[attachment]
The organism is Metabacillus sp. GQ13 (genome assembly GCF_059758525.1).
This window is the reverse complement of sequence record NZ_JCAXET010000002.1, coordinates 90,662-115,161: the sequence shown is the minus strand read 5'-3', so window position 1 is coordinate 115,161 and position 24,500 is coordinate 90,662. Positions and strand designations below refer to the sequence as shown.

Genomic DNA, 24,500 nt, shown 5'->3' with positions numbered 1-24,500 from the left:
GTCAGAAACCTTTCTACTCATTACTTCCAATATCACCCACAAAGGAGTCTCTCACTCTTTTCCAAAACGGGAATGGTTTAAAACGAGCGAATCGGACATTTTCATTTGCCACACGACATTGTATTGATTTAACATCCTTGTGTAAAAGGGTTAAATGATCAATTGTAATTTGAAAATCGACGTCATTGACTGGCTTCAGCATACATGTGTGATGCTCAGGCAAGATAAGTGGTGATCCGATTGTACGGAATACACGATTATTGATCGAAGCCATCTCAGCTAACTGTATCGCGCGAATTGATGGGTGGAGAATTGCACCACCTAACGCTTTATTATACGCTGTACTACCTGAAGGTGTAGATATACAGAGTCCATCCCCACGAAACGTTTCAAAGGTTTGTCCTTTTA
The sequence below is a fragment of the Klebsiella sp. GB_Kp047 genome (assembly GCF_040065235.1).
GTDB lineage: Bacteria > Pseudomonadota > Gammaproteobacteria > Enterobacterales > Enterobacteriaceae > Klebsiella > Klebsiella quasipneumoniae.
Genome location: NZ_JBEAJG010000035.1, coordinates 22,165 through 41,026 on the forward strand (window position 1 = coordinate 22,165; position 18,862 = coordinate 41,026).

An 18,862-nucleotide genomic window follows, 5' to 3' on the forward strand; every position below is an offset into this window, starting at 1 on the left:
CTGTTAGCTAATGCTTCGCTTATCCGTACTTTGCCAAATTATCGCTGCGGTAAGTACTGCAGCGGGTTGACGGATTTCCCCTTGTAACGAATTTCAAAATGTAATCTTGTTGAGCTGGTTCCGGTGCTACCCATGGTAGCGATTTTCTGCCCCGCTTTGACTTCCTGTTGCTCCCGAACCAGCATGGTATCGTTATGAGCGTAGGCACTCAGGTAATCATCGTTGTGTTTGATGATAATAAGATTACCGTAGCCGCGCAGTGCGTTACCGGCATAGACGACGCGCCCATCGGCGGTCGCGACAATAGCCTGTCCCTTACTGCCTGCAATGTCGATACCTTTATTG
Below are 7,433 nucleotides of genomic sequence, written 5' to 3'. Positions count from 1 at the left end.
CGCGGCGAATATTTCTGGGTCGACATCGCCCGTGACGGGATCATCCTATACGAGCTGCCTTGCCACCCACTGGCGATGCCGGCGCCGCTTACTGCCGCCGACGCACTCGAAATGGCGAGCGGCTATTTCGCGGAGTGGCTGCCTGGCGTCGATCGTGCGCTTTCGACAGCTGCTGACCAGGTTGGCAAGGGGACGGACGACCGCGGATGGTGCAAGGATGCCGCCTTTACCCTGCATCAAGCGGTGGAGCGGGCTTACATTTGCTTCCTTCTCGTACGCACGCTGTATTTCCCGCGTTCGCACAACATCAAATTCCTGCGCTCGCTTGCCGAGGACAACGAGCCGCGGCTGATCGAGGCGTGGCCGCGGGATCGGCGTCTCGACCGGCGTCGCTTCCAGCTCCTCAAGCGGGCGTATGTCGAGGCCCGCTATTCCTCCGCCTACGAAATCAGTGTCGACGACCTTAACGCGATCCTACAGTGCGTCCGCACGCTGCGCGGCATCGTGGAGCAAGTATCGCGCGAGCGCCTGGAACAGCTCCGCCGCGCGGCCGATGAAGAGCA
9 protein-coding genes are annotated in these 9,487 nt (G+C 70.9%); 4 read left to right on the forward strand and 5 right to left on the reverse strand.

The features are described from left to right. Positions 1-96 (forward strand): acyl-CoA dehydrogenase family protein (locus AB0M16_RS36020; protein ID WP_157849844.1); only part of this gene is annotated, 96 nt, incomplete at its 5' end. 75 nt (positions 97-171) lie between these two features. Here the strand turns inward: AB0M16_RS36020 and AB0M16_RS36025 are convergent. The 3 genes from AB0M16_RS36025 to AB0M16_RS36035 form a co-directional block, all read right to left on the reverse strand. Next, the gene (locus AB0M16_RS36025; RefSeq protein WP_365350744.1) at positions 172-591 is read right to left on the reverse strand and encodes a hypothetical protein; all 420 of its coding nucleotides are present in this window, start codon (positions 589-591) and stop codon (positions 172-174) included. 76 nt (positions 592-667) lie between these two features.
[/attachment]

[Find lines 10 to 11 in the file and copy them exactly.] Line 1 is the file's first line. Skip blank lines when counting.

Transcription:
Below are 7,433 nucleotides of genomic sequence, written 5' to 3'. Positions count from 1 at the left end.
CGCGGCGAATATTTCTGGGTCGACATCGCCCGTGACGGGATCATCCTATACGAGCTGCCTTGCCACCCACTGGCGATGCCGGCGCCGCTTACTGCCGCCGACGCACTCGAAATGGCGAGCGGCTATTTCGCGGAGTGGCTGCCTGGCGTCGATCGTGCGCTTTCGACAGCTGCTGACCAGGTTGGCAAGGGGACGGACGACCGCGGATGGTGCAAGGATGCCGCCTTTACCCTGCATCAAGCGGTGGAGCGGGCTTACATTTGCTTCCTTCTCGTACGCACGCTGTATTTCCCGCGTTCGCACAACATCAAATTCCTGCGCTCGCTTGCCGAGGACAACGAGCCGCGGCTGATCGAGGCGTGGCCGCGGGATCGGCGTCTCGACCGGCGTCGCTTCCAGCTCCTCAAGCGGGCGTATGTCGAGGCCCGCTATTCCTCCGCCTACGAAATCAGTGTCGACGACCTTAACGCGATCCTACAGTGCGTCCGCACGCTGCGCGGCATCGTGGAGCAAGTATCGCGCGAGCGCCTGGAACAGCTCCGCCGCGCGGCCGATGAAGAGCA